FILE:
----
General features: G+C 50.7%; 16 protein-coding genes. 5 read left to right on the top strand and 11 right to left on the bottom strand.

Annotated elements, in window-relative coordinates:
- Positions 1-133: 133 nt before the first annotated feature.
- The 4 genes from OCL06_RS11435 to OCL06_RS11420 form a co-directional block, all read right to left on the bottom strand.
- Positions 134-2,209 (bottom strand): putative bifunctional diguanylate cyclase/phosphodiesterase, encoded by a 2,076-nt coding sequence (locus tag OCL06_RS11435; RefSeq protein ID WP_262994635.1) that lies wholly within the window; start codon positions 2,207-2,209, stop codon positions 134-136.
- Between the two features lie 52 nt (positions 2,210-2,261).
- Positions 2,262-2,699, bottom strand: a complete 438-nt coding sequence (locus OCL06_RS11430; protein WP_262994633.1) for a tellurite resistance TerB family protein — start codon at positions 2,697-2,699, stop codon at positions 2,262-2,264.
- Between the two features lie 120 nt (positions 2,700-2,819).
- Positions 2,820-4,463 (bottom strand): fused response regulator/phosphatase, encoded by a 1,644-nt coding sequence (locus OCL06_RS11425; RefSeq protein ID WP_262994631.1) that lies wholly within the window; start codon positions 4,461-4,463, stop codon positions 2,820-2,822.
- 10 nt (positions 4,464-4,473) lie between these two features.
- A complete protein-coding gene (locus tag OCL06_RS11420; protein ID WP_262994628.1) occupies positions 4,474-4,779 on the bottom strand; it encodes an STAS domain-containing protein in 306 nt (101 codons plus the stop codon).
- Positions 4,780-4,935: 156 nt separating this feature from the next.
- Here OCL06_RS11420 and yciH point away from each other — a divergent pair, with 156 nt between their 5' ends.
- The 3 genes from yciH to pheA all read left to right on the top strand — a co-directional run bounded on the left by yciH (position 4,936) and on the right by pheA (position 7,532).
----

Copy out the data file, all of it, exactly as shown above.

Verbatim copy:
General features: G+C 50.7%; 16 protein-coding genes. 5 read left to right on the top strand and 11 right to left on the bottom strand.

Annotated elements, in window-relative coordinates:
- Positions 1-133: 133 nt before the first annotated feature.
- The 4 genes from OCL06_RS11435 to OCL06_RS11420 form a co-directional block, all read right to left on the bottom strand.
- Positions 134-2,209 (bottom strand): putative bifunctional diguanylate cyclase/phosphodiesterase, encoded by a 2,076-nt coding sequence (locus tag OCL06_RS11435; RefSeq protein ID WP_262994635.1) that lies wholly within the window; start codon positions 2,207-2,209, stop codon positions 134-136.
- Between the two features lie 52 nt (positions 2,210-2,261).
- Positions 2,262-2,699, bottom strand: a complete 438-nt coding sequence (locus OCL06_RS11430; protein WP_262994633.1) for a tellurite resistance TerB family protein — start codon at positions 2,697-2,699, stop codon at positions 2,262-2,264.
- Between the two features lie 120 nt (positions 2,700-2,819).
- Positions 2,820-4,463 (bottom strand): fused response regulator/phosphatase, encoded by a 1,644-nt coding sequence (locus OCL06_RS11425; RefSeq protein ID WP_262994631.1) that lies wholly within the window; start codon positions 4,461-4,463, stop codon positions 2,820-2,822.
- 10 nt (positions 4,464-4,473) lie between these two features.
- A complete protein-coding gene (locus tag OCL06_RS11420; protein ID WP_262994628.1) occupies positions 4,474-4,779 on the bottom strand; it encodes an STAS domain-containing protein in 306 nt (101 codons plus the stop codon).
- Positions 4,780-4,935: 156 nt separating this feature from the next.
- Here OCL06_RS11420 and yciH point away from each other — a divergent pair, with 156 nt between their 5' ends.
- The 3 genes from yciH to pheA all read left to right on the top strand — a co-directional run bounded on the left by yciH (position 4,936) and on the right by pheA (position 7,532).